©1989 Bill Bryson; (P)2003 BBC Audiobooks Ltd.
I won't be the first person to tell you that Bryson is smart, funny, and has absorbed British sarcasm by osmosis so seamlessly that it almost trumps us when narrated in the velvety American accent of the actor on this audiobook. Small town America is pulled apart, examined forensically by each of its cast of stock characters and institutions, and then put back together with a new-found affection by both you and the author. This book is like dismantling an old Chevy, finding that it still works, restoring it and then driving it around proudly. You'll feel both the European distaste for anything nouveau that Bryson has adopted, and the universal pull towards Americana. Brilliant.
What a gem! Tasked with a new routine that involved more bus journeys, I popped this on my 'pod to accompany me to work. Bad idea. I find very few things make me laugh out loud in public but this is most definitely an exception. On more than one occasion I found myself biting into my fingers to suppress a snort of laughter when all else was calm. He writes like blokes in the pub talk; with honesty and vivid descriptions of events where you can actually see them without being there. There's the occasional expletive thrown in but used in such a way as to reveal his true feelings in certain situations. The narrator Roberts is perfect, I'm sure Bill approves.
Loving the audio books, that is all
This is without doubt the best audiobook i have listened to thus far.
The only real character in the book, the man himself, Bill Bryson!
This is the first time i have listened to a William Roberts performance, the man is an absolute genius. I found myself still sitting in my car long after i had parked up, still listening to him. I couldn't tear myself away!
Apart from laugh most of the way through it, the book also brought feelings of nostalgia and that heart warming feeling you get from remembering the good times when you were a child.
I would highly recommend this audiobook to anyone i know, and everyone i don't! It is expertly read and a joy to listen to from start to finish. Another gem from Bill Bryson.
Comedy and history (or a combination of both) are my listening choices. Oh, and Bill Bryson.
Once again another great listen from a Mr Bryson book. His trip around nearly all the US states has it all, pride, shame, fear about his homeland but above all it's really funny. You certainly cannot accuse Mr Bryson of being completely (and typically) gung-ho about his country and compatriots and he does tell it how it is. I certainly would recommend having a map of the country handy too so you can try and follow his progress.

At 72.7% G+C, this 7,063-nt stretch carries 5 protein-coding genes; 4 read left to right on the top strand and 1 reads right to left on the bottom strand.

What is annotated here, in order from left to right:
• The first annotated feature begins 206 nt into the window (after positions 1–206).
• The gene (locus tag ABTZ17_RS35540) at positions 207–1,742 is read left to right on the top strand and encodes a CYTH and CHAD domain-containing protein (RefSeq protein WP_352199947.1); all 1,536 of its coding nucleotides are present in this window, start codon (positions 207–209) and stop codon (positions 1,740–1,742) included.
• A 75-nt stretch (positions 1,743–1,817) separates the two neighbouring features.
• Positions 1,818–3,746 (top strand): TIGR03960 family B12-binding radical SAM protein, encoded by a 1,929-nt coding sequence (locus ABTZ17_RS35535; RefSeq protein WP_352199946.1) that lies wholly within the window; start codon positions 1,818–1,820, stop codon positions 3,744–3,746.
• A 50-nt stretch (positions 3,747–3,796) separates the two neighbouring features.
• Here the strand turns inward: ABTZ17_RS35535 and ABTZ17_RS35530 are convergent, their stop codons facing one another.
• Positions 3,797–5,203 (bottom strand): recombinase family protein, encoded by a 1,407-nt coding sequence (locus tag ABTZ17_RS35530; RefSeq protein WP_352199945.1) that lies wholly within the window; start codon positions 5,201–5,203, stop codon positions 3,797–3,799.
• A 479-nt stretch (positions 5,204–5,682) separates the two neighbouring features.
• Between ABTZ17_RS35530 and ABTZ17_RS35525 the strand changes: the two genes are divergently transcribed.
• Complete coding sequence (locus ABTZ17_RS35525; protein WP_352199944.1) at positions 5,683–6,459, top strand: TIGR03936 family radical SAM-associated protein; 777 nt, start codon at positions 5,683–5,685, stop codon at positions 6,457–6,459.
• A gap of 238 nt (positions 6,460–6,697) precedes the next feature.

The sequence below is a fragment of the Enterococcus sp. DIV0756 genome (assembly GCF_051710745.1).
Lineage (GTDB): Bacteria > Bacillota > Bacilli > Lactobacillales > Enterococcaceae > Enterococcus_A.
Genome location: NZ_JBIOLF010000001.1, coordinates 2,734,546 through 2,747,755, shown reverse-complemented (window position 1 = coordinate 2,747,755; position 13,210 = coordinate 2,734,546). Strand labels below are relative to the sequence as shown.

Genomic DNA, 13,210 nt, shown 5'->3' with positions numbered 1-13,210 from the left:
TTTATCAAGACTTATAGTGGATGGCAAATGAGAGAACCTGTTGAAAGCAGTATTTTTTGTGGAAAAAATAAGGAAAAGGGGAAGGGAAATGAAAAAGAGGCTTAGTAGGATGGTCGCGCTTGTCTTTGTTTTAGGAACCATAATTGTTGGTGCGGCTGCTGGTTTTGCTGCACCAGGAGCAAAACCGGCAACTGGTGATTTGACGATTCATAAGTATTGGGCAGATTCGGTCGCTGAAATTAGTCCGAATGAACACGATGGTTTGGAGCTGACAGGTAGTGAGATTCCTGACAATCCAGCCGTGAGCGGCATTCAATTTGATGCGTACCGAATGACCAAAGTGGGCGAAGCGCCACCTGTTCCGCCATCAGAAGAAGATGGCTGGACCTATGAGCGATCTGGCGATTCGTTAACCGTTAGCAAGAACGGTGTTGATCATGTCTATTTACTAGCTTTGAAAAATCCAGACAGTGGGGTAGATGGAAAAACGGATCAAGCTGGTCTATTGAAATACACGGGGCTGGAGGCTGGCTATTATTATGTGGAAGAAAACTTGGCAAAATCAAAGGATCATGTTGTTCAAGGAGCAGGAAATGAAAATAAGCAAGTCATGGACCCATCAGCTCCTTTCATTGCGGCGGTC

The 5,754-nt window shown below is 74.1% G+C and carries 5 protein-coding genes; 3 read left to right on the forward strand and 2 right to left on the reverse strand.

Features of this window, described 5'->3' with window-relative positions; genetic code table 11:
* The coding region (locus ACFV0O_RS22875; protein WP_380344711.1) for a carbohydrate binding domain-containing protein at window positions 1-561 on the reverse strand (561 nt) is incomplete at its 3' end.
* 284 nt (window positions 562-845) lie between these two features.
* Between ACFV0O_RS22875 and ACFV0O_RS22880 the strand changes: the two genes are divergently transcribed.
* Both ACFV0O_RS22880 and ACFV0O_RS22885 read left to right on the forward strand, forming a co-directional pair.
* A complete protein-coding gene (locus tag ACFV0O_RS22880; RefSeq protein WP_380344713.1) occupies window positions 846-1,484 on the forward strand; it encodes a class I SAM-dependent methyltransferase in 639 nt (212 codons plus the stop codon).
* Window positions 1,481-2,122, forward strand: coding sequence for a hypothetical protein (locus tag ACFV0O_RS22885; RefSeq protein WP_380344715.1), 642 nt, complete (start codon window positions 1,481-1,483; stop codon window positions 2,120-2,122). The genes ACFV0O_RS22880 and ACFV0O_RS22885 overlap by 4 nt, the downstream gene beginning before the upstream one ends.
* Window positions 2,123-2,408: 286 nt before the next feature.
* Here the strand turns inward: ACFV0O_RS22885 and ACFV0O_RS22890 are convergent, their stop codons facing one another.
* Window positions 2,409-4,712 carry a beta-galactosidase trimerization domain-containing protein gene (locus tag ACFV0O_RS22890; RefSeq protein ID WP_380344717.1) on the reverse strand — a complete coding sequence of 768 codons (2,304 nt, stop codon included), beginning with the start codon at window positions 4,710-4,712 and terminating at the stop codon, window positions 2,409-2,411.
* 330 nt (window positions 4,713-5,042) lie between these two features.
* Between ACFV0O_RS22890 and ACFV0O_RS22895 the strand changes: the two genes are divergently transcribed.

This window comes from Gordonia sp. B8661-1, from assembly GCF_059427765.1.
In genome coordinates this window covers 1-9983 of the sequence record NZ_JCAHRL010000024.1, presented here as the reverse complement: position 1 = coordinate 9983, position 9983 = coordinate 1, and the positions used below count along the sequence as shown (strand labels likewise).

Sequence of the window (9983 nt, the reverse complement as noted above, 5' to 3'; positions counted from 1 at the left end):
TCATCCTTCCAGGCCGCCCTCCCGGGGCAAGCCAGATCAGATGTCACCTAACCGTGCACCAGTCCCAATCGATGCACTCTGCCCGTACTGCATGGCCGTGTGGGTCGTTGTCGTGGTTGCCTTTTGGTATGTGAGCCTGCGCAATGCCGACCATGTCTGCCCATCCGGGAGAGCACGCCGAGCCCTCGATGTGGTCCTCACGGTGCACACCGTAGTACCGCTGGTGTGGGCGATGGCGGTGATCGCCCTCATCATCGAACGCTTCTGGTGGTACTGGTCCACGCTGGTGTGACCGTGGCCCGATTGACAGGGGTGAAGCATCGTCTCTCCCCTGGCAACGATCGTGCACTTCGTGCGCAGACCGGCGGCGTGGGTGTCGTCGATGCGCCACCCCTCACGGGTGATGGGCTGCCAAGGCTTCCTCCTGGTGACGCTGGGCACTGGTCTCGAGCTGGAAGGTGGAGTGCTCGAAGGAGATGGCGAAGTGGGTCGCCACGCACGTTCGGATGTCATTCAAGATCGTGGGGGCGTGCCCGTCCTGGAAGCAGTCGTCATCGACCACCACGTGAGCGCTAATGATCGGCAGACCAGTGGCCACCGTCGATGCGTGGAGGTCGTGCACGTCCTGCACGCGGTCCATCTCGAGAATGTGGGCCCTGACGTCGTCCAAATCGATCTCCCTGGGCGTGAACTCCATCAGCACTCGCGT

As for the Roberts vs Bryson debate that other reviewers mention, I think they are both great narrators. So there!
Have listened to this book and found it brilliant,very well written by Bryson and great narration by William Roberts. Fantastic wit, some informative insights into rural American small town life, and great when he throws in the odd 4 letter word. I will be downloading all Byrson books in the near future but only the ones with Roberts narrating, he does a wonderful job.
They make a great team. If you are like me and have looked at these books and were not sure if you would like them, just listen to one.
I love listening to Audible books while doing my workouts in the gym. Have got through more books than I thought possible this way.
Funny, informative, interesting
Bill tells the story of his travels so well. There is humor and facts, which makes for a really good listen.
I listened to Down Under by Bryson also narrated by Robert's and he narrates well, very enjoyable to listen to.
The book was very well written and kept me listening for longer than I had time for.
Bill Bryson writes the most enjoyable and interesting factual books and travel journals. Well worth a listen.
This is a funny book, and it makes you laugh. Job done, it gets four stars. But, there is nothing extra in the book. There are no real insights into the American small town. Most of the book is about Bill himself. Everything is focused on him and his memories. Still, made me laugh....
"Count's stop laughing superbly read ."
So life like with a lots of humor
Down under by Bill Bryson (as well)
He is a great reader by any standard.
"I had no idea who he was."
My girlfriend suggested I listen to this and I had my doubts, but I figured I had little to lose as I am always looking for a good book to listen to. I listened to this while doing a 1000km drive through my home province and a lot of what was being said really sank in and made me laugh. It's a dated book but very good.
"Bill Bryson does America like no-one else!"